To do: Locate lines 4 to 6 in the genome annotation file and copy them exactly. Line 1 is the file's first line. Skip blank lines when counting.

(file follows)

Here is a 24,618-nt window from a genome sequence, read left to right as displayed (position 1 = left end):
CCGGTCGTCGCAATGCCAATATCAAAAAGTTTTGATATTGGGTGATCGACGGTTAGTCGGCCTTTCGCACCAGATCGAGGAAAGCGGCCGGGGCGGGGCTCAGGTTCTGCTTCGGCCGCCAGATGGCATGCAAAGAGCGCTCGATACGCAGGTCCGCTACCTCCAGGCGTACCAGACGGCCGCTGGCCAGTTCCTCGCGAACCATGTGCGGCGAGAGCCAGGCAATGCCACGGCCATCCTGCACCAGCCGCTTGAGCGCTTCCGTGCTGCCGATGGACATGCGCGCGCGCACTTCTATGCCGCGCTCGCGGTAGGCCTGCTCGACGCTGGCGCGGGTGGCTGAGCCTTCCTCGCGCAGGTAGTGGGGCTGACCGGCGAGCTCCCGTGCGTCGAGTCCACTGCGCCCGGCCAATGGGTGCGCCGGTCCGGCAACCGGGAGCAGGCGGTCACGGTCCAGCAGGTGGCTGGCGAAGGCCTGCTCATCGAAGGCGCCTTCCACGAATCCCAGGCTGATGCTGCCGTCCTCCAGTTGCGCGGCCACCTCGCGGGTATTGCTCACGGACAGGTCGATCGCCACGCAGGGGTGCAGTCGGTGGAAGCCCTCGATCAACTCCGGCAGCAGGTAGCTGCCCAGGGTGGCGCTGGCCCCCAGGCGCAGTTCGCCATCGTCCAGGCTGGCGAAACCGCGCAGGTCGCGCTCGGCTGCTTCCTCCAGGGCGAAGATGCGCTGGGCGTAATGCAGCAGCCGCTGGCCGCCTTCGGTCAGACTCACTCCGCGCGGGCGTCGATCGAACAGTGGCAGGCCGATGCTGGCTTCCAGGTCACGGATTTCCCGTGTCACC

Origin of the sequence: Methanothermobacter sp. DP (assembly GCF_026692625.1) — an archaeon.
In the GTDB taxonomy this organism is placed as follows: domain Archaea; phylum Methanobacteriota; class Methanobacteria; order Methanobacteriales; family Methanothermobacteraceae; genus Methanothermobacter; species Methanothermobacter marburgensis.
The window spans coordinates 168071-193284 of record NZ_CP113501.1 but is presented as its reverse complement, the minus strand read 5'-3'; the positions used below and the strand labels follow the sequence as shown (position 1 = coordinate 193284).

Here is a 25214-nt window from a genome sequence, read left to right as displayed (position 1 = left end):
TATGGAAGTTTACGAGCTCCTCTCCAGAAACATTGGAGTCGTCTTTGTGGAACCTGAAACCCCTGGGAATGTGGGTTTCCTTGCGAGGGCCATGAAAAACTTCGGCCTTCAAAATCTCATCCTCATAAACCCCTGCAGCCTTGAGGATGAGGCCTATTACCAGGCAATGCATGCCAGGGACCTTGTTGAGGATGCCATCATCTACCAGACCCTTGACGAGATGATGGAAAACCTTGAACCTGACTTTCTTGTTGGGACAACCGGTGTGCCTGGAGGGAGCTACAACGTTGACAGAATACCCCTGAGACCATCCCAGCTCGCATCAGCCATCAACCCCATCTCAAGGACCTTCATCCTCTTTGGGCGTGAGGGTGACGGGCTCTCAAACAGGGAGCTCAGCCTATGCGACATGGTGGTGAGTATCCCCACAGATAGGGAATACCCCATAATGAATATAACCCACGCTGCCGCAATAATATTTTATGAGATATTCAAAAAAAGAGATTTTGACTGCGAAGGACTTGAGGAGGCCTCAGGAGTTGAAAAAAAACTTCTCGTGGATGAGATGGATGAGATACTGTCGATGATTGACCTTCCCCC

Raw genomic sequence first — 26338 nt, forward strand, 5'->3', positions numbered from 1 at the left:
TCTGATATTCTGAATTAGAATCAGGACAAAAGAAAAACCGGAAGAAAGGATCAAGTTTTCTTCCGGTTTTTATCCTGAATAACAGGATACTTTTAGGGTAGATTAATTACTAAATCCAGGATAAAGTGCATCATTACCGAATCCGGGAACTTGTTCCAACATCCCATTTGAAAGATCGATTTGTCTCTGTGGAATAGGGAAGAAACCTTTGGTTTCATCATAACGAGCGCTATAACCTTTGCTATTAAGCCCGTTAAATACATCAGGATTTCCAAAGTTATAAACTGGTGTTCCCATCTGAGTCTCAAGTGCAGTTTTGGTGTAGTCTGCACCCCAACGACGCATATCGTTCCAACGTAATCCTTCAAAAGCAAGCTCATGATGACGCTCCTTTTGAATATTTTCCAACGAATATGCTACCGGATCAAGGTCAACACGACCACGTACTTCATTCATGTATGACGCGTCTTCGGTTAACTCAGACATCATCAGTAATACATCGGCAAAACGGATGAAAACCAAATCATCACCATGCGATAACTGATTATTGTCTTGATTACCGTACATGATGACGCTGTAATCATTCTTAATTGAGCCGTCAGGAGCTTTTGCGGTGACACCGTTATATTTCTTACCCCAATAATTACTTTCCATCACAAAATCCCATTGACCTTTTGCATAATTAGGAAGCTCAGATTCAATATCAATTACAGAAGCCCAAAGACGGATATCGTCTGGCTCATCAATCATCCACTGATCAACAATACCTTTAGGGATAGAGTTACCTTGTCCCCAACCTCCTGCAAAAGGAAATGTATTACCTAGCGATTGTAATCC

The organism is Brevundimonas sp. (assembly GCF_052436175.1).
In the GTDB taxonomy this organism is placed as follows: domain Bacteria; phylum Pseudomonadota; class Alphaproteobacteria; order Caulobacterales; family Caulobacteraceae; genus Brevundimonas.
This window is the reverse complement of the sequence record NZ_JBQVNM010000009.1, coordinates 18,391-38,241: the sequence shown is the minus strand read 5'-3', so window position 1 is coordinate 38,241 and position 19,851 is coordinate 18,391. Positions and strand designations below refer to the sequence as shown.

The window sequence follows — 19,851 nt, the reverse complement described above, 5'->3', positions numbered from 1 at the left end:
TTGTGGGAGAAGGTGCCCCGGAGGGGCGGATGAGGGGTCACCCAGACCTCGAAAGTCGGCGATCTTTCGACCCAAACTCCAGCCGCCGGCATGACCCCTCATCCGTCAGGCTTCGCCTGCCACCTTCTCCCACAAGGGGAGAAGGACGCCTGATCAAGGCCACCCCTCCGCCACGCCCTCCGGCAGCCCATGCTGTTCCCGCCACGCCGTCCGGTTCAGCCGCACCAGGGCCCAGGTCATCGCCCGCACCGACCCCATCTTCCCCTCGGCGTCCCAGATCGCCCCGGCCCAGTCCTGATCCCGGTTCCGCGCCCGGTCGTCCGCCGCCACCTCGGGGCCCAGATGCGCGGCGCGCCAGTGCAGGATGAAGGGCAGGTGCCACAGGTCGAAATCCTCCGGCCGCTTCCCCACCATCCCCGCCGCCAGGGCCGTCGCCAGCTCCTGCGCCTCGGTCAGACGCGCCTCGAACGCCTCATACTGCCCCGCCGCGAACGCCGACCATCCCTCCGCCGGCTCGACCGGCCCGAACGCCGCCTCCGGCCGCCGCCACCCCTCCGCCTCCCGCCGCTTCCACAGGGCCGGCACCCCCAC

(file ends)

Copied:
In the GTDB taxonomy this organism is placed as follows: domain Archaea; phylum Methanobacteriota; class Methanobacteria; order Methanobacteriales; family Methanothermobacteraceae; genus Methanothermobacter; species Methanothermobacter marburgensis.
The window spans coordinates 168071-193284 of record NZ_CP113501.1 but is presented as its reverse complement, the minus strand read 5'-3'; the positions used below and the strand labels follow the sequence as shown (position 1 = coordinate 193284).

Here is a 25214-nt window from a genome sequence, read left to right as displayed (position 1 = left end):